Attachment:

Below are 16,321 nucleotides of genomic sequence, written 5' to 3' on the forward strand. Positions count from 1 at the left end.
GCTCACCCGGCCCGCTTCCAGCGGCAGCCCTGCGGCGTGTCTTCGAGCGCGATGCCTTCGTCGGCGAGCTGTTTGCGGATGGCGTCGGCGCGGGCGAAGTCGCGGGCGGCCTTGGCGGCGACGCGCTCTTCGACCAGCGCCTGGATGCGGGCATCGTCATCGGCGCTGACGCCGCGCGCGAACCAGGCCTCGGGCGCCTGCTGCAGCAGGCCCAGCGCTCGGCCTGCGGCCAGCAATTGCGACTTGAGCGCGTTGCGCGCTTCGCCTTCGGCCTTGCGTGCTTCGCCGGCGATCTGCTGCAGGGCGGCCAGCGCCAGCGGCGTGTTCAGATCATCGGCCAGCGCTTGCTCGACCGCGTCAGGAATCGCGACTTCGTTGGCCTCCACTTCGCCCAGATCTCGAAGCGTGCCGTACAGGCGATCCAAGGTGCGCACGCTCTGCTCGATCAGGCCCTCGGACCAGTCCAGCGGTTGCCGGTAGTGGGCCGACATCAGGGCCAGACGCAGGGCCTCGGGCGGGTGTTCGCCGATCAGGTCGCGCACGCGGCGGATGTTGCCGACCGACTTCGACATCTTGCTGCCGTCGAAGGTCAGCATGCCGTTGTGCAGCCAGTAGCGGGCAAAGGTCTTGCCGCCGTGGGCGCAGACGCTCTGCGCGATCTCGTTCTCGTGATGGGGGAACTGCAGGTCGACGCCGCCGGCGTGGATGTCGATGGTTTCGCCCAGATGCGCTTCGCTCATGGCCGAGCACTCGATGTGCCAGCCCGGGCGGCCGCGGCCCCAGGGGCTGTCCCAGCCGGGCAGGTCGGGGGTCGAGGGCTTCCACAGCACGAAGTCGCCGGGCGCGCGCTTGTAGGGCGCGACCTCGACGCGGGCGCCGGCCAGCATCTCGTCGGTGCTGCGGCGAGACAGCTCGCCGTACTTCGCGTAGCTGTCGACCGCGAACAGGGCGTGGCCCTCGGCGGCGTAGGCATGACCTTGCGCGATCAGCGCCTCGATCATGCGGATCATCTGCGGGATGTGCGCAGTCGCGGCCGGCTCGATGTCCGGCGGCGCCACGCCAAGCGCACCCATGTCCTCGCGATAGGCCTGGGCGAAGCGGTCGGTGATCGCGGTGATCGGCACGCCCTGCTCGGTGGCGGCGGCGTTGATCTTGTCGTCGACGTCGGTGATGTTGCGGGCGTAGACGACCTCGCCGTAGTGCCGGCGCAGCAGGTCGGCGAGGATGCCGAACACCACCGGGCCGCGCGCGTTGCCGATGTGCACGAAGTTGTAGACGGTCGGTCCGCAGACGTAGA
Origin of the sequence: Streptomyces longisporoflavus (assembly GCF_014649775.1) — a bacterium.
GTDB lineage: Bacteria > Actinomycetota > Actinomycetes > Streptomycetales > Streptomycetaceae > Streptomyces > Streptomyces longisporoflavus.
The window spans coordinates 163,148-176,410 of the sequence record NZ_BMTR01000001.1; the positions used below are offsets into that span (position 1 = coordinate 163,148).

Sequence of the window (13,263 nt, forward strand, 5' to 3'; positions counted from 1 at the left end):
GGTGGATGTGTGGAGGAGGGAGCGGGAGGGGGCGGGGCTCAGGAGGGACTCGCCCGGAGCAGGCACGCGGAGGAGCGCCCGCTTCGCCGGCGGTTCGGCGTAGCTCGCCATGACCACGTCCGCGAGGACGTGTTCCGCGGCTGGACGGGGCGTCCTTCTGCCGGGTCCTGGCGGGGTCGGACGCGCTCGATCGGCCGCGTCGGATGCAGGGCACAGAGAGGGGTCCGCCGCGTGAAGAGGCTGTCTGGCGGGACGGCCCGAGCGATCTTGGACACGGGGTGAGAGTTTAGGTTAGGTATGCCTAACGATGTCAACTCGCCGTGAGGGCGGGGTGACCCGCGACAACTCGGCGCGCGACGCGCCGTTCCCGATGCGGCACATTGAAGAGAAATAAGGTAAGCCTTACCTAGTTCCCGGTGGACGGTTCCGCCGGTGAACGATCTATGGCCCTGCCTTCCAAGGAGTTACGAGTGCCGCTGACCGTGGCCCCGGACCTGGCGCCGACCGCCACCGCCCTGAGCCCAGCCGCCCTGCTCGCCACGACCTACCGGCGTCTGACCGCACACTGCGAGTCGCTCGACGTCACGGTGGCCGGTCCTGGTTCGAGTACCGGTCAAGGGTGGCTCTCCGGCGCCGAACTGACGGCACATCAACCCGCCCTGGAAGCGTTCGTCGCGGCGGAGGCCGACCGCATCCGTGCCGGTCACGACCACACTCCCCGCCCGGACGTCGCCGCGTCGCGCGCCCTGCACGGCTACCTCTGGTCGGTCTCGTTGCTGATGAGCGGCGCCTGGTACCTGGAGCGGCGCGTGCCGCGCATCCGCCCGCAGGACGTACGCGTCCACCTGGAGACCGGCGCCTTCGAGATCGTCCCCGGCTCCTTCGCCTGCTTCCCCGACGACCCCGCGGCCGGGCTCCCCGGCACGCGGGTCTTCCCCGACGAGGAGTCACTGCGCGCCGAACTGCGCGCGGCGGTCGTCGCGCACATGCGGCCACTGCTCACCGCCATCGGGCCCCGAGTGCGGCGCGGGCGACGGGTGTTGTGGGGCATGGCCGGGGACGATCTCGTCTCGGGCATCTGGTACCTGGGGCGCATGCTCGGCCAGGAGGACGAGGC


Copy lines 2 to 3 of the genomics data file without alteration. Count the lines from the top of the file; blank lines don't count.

GCTCACCCGGCCCGCTTCCAGCGGCAGCCCTGCGGCGTGTCTTCGAGCGCGATGCCTTCGTCGGCGAGCTGTTTGCGGATGGCGTCGGCGCGGGCGAAGTCGCGGGCGGCCTTGGCGGCGACGCGCTCTTCGACCAGCGCCTGGATGCGGGCATCGTCATCGGCGCTGACGCCGCGCGCGAACCAGGCCTCGGGCGCCTGCTGCAGCAGGCCCAGCGCTCGGCCTGCGGCCAGCAATTGCGACTTGAGCGCGTTGCGCGCTTCGCCTTCGGCCTTGCGTGCTTCGCCGGCGATCTGCTGCAGGGCGGCCAGCGCCAGCGGCGTGTTCAGATCATCGGCCAGCGCTTGCTCGACCGCGTCAGGAATCGCGACTTCGTTGGCCTCCACTTCGCCCAGATCTCGAAGCGTGCCGTACAGGCGATCCAAGGTGCGCACGCTCTGCTCGATCAGGCCCTCGGACCAGTCCAGCGGTTGCCGGTAGTGGGCCGACATCAGGGCCAGACGCAGGGCCTCGGGCGGGTGTTCGCCGATCAGGTCGCGCACGCGGCGGATGTTGCCGACCGACTTCGACATCTTGCTGCCGTCGAAGGTCAGCATGCCGTTGTGCAGCCAGTAGCGGGCAAAGGTCTTGCCGCCGTGGGCGCAGACGCTCTGCGCGATCTCGTTCTCGTGATGGGGGAACTGCAGGTCGACGCCGCCGGCGTGGATGTCGATGGTTTCGCCCAGATGCGCTTCGCTCATGGCCGAGCACTCGATGTGCCAGCCCGGGCGGCCGCGGCCCCAGGGGCTGTCCCAGCCGGGCAGGTCGGGGGTCGAGGGCTTCCACAGCACGAAGTCGCCGGGCGCGCGCTTGTAGGGCGCGACCTCGACGCGGGCGCCGGCCAGCATCTCGTCGGTGCTGCGGCGAGACAGCTCGCCGTACTTCGCGTAGCTGTCGACCGCGAACAGGGCGTGGCCCTCGGCGGCGTAGGCATGACCTTGCGCGATCAGCGCCTCGATCATGCGGATCATCTGCGGGATGTGCGCAGTCGCGGCCGGCTCGATGTCCGGCGGCGCCACGCCAAGCGCACCCATGTCCTCGCGATAGGCCTGGGCGAAGCGGTCGGTGATCGCGGTGATCGGCACGCCCTGCTCGGTGGCGGCGGCGTTGATCTTGTCGTCGACGTCGGTGATGTTGCGGGCGTAGACGACCTCGCCGTAGTGCCGGCGCAGCAGGTCGGCGAGGATGCCGAACACCACCGGGCCGCGCGCGTTGCCGATGTGCACGAAGTTGTAGACGGTCGGTCCGCAGACGTAGA
Origin of the sequence: Streptomyces longisporoflavus (assembly GCF_014649775.1) — a bacterium.